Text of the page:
• Grant County qualifies for High Risk but is given a two-week caution period at Lower Risk because it moved down from Moderate Risk in the last movement period.

  • Malheur County qualifies for Moderate Risk but is given a two-week caution period at Lower Risk because it moved down from Moderate Risk in the last movement period.

  • Umatilla County qualifies for High Risk but is given a two-week caution period at Moderate Risk because it moved down from High Risk in the last movement period.

The Oregon Health Authority will examine and publish county data weekly. County risk levels will be reassigned every two weeks. The first week's data will provide a "warning week" to prepare counties for potential risk level changes. The next assignment of risk levels will be announced May 4 and take effect May 7.

Updates to Warning Week data and county risk levels will be posted to


The US is vaccinating millions of Americans daily. But here's why Covid-19 cases and hospitalizations are up

Access the full article here.

Experts say Covid-19 vaccinations in the US are continuing at an impressive pace, and now all Americans 16 and up can get a shot. But a leading health official said that the country remains in a "complicated stage" of the pandemic.

"More people in the United States are being vaccinated every single day at an accelerated pace," Centers for Disease Control and Prevention (CDC) Director Dr. Rochelle Walensky said during a White House Covid-19 briefing on Monday.

"On the other hand, cases and hospitalizations are increasing in some areas of the country and cases among younger people who have not yet been vaccinated are also increasing."

In the past seven days, the US reported an average of more than 67,100 new Covid-19 infections daily, according to Johns Hopkins University data. That's slightly below where the average was a week prior, but it's still 25% above where it was nearly a month ago.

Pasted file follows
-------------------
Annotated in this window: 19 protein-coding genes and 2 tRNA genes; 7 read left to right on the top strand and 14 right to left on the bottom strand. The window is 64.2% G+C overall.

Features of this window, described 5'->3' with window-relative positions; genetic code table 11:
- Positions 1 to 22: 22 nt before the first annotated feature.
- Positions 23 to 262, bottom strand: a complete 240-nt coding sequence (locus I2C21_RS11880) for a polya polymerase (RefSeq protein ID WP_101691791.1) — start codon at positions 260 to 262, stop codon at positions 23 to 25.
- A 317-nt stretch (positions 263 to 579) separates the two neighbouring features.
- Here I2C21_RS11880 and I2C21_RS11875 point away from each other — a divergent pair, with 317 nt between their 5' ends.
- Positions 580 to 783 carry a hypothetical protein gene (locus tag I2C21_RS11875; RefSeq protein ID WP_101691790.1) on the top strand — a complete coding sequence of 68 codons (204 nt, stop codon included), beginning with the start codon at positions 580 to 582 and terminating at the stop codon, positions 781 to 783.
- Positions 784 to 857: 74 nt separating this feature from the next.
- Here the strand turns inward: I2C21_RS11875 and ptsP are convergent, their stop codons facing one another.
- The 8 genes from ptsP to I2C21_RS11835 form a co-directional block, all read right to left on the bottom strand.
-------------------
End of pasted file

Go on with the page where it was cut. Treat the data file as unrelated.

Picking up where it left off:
And about 44,000 Covid-19 patients were in US hospitals as of Sunday, the most recent day that data was available, according to the US Department of Health and Human Services. That number has generally been inching up since late March, when it dipped to around 37,900.

Experts say there are several reasons for the rise in these numbers, including dangerous coronavirus variants -- such as the more contagious B.1.1.7 strain that has helped fuel another surge in Michigan. Pandemic fatigue and more Americans moving around have also likely contributed to the rise.

"People are tired," Matthew Budd, the director of Personal & Preventative Health Services in Jackson County, Michigan, told CNN over the weekend. "We've been through all these lockdowns, we've been cooped up and ... now that it's getting warmer out people are saying 'You know, we're just tired, we want to be outside, we want to be around other people.'"

John Fox, the CEO of Beaumont Health -- Michigan's largest health care system -- also recently told CNN it didn't help that states including Michigan recently eased Covid-19 restrictions.

In addition, Fox said, some people have strayed from safety measures that help curb the spread of the virus.

"I think people have dropped their infection control issues, they're not wearing their masks as much as they should, (or) social distancing, hand hygiene," Fox said

how to avoid spreading COVID

Around Washington County


Good Luck to Glencoe at the OSAA State Speech and Debate Championships!

Coaching Speech and Debate is one of my most important jobs and I am so proud of the students at Glencoe for competing during a tough year and making it all the way to the OSAA State Championships.  This year marks the first-ever fully online State Tournament.  Tune in to support our students here.

Glencoe Speech and Debate

Last year's Speech and Debate Team!


earth day celebrations at Centro


Celebrate Dia de los Niños with Centro on April 30!

They’ll have at-home adventure packets for your whole family to enjoy together. Then join them for a virtual program with music, dancing and art at 6pm! Learn more here.

Happy Earth Day, 2021